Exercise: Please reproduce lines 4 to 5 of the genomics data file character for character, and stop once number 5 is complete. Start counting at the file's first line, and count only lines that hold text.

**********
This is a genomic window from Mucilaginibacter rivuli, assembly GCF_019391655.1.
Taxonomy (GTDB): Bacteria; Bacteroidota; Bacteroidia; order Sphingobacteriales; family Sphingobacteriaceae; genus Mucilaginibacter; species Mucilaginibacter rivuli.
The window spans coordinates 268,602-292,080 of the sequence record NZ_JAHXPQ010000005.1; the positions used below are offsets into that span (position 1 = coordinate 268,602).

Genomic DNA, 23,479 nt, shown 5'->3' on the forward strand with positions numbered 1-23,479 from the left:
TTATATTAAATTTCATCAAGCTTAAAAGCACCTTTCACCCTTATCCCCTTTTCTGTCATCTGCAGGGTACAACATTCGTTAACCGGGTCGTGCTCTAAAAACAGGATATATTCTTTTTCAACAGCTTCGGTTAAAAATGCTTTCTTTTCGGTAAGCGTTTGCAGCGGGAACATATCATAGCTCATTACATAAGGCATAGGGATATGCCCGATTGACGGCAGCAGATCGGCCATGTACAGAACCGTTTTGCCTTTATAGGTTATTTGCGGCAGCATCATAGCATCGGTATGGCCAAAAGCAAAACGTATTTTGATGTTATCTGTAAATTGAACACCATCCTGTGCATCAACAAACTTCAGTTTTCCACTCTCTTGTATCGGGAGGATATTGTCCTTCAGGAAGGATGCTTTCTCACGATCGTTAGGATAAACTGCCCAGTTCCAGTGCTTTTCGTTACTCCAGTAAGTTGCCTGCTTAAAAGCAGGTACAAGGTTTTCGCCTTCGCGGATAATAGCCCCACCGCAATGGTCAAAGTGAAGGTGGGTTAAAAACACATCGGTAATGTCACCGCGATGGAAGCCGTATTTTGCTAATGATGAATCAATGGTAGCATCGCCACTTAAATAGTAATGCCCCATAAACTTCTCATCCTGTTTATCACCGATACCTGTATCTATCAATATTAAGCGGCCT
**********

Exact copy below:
Genomic DNA, 23,479 nt, shown 5'->3' on the forward strand with positions numbered 1-23,479 from the left:
TTATATTAAATTTCATCAAGCTTAAAAGCACCTTTCACCCTTATCCCCTTTTCTGTCATCTGCAGGGTACAACATTCGTTAACCGGGTCGTGCTCTAAAAACAGGATATATTCTTTTTCAACAGCTTCGGTTAAAAATGCTTTCTTTTCGGTAAGCGTTTGCAGCGGGAACATATCATAGCTCATTACATAAGGCATAGGGATATGCCCGATTGACGGCAGCAGATCGGCCATGTACAGAACCGTTTTGCCTTTATAGGTTATTTGCGGCAGCATCATAGCATCGGTATGGCCAAAAGCAAAACGTATTTTGATGTTATCTGTAAATTGAACACCATCCTGTGCATCAACAAACTTCAGTTTTCCACTCTCTTGTATCGGGAGGATATTGTCCTTCAGGAAGGATGCTTTCTCACGATCGTTAGGATAAACTGCCCAGTTCCAGTGCTTTTCGTTACTCCAGTAAGTTGCCTGCTTAAAAGCAGGTACAAGGTTTTCGCCTTCGCGGATAATAGCCCCACCGCAATGGTCAAAGTGAAGGTGGGTTAAAAACACATCGGTAATGTCACCGCGATGGAAGCCGTATTTTGCTAATGATGAATCAATGGTAGCATCGCCACTTAAATAGTAATGCCCCATAAACTTCTCATCCTGTTTATCACCGATACCTGTATCTATCAATATTAAGCGGCCT